On May 13th, Governor Newsom released his May Revise of his proposed California budget for 2022-23.
The May Revise gives California a strong starting point toward a more equitable child care system, and Child Care Law Center commends Governor Newsom for proposing to waive family fees for one year through June 30, 2023.
“Giving families a break from paying child care fees will help thousands of families overcome the hardship of the pandemic. It is a significant step for racial justice. These fees have hurt Black, Brown, and immigrant families for many years, ” said Laurie Furstenfeld, Co-Director of Legal & Legislative Advocacy at the Law Center.
While the Law Center is thrilled to see this commitment to guaranteeing child care for all families, we are disappointed that Governor Newsom is not extending the waiver for two years, as allowed by federal relief funds. Governor Newsom’s proposed budget still falls short of ensuring decent pay, health care, and retirement benefits for child care providers. With a $97 billion state surplus, we have the funding to guarantee these provisions for children, families, and child care providers, and urge the Governor to do so in the final California Budget.
Child Care Provisions in Governor Newsom’s May Revise:
- Waives family fees for one year, through June 30, 2023
- Assures that child care providers and preschools will be fully paid based on enrollment
- Infrastructure Grant Program for child care providers to pay for renovations and repairs at their family child care homes, with $200.5 million in funding.
- Provides 36,000 additional child care spaces for publicly funded child care, totaling 145,000 when combined with spaces from the 2021 Budget Act.
- Follows through on its commitment to give a full year of reimbursement rate increases for child care providers, with $413 million.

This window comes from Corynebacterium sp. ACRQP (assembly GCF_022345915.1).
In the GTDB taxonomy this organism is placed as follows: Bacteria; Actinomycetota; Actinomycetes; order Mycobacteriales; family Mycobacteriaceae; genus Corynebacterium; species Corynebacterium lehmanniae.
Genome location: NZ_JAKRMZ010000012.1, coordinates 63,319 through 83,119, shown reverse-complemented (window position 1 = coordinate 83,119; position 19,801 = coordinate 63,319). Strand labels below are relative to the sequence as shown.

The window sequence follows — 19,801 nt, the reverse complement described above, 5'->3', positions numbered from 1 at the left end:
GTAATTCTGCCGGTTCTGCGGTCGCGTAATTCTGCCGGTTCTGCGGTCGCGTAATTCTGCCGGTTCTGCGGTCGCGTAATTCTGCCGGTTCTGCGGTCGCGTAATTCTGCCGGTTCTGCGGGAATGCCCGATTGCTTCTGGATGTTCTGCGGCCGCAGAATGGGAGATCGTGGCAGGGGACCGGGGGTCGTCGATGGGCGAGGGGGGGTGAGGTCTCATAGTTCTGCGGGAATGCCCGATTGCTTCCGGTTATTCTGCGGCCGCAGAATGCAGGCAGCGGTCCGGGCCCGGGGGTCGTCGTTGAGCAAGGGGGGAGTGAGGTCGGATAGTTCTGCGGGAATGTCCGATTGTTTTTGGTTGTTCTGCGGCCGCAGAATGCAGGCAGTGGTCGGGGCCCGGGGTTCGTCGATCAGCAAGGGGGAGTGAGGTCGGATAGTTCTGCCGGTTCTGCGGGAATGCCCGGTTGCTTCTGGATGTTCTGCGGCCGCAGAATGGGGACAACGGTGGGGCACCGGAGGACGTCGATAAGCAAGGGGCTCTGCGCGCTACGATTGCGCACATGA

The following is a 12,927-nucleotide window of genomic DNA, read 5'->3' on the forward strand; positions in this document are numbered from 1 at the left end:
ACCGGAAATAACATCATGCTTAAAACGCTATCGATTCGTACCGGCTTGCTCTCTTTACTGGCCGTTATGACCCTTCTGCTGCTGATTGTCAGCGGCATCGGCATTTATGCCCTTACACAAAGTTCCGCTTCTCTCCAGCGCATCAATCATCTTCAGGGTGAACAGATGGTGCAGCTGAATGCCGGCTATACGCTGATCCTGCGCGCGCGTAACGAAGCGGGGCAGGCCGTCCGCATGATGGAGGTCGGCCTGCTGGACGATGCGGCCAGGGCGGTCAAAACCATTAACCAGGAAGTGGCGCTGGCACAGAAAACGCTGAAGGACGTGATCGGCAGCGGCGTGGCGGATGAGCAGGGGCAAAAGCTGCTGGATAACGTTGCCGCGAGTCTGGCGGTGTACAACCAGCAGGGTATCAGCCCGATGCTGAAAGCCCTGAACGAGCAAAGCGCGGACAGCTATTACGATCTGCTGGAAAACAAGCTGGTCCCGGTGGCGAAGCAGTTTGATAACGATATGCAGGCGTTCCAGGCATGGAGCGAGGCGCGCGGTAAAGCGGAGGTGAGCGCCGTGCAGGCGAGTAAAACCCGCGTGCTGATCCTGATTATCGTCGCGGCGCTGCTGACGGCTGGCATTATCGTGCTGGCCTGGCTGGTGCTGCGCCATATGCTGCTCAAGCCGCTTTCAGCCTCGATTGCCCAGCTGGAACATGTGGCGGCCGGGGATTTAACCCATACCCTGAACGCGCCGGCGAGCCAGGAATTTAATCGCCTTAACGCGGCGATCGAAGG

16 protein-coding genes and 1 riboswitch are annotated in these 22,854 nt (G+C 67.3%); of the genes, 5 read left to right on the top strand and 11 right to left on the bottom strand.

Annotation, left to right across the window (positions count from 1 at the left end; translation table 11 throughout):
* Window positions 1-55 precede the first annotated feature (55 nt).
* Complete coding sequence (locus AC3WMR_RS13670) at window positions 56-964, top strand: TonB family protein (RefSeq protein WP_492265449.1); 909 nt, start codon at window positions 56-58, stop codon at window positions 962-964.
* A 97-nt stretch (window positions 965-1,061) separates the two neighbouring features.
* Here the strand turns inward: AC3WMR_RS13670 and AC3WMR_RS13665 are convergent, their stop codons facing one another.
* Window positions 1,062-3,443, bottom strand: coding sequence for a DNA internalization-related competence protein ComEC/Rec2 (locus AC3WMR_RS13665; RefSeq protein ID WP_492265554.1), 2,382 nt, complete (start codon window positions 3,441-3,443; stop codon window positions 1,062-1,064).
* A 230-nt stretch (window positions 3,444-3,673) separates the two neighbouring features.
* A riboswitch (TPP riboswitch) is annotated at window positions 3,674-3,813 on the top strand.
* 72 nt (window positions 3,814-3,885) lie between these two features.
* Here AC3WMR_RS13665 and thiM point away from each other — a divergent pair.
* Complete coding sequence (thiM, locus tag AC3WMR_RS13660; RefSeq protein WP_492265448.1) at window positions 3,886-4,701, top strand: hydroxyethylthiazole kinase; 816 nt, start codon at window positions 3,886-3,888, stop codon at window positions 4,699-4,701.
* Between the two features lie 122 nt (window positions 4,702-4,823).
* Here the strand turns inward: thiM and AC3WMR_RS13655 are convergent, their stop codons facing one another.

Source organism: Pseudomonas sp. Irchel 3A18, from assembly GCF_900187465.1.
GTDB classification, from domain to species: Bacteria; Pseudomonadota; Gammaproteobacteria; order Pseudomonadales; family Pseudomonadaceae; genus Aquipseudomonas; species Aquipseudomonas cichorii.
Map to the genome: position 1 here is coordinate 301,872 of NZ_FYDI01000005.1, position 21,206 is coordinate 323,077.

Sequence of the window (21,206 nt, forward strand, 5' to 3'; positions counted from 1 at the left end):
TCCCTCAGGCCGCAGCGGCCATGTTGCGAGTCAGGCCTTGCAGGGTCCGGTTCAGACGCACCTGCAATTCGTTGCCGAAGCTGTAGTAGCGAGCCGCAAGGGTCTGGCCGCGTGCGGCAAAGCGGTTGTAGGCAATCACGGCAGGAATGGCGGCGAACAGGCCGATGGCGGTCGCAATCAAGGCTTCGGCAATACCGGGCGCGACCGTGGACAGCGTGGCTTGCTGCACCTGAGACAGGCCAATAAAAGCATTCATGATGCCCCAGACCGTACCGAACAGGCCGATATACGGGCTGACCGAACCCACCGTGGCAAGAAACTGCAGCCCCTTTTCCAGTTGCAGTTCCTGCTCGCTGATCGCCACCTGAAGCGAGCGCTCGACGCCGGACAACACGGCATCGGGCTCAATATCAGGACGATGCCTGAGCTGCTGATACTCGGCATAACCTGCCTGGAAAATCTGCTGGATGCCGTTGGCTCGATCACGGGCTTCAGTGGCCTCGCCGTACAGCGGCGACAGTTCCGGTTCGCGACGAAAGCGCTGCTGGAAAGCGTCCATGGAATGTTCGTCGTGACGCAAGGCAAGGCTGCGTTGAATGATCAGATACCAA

You can read the full May Revise here.
The State Senate has already shared its priorities. They propose to spend $8 billion of the General Fund surplus to help middle-class and struggling families in a package that includes:
- $1 B for child care (better pay for providers, improved benefits for providers, stabilize state preschool and continue to waive family fees)
- Funding for the minimum CalEITC tax credit
- Increase in the amount of CalWORKs grants
- Improved foster care services
The full Senate Budget Proposal is here.
The Legislative Women’s Caucus has also prioritized child care, pledging to fight for $1.9 B for child care providers’ wages, health care, and retirement plans, waive family fees and support child care infrastructure.
In the next few weeks, lawmakers will hold budget hearings and reach a compromise between the priorities of Governor Newsom, the Senate, and the Assembly.
How you can take action:
Child Care Providers United invites allies to join the rally to tell Governor Newsom to make good on his commitment to providers:
Wednesday, May 18, 2022
Sheraton Hotel at the corner of J St. and 12th in Sacramento, CA
Family child care providers keep students learning and families working, they deserve the basics like retirement and affordable healthcare. But, only one in ten childcare providers have a retirement plan. This is not how we treat the backbone of our economy.
The Law Center, the ECE Coalition, and Child Care Providers United (CCPU) agree that the child care industry should offer quality middle class jobs with retirement and affordable healthcare. We can’t afford to let this workforce shrink. Join child care advocates as we tell legislators and Governor Newsom: child care providers need health care now!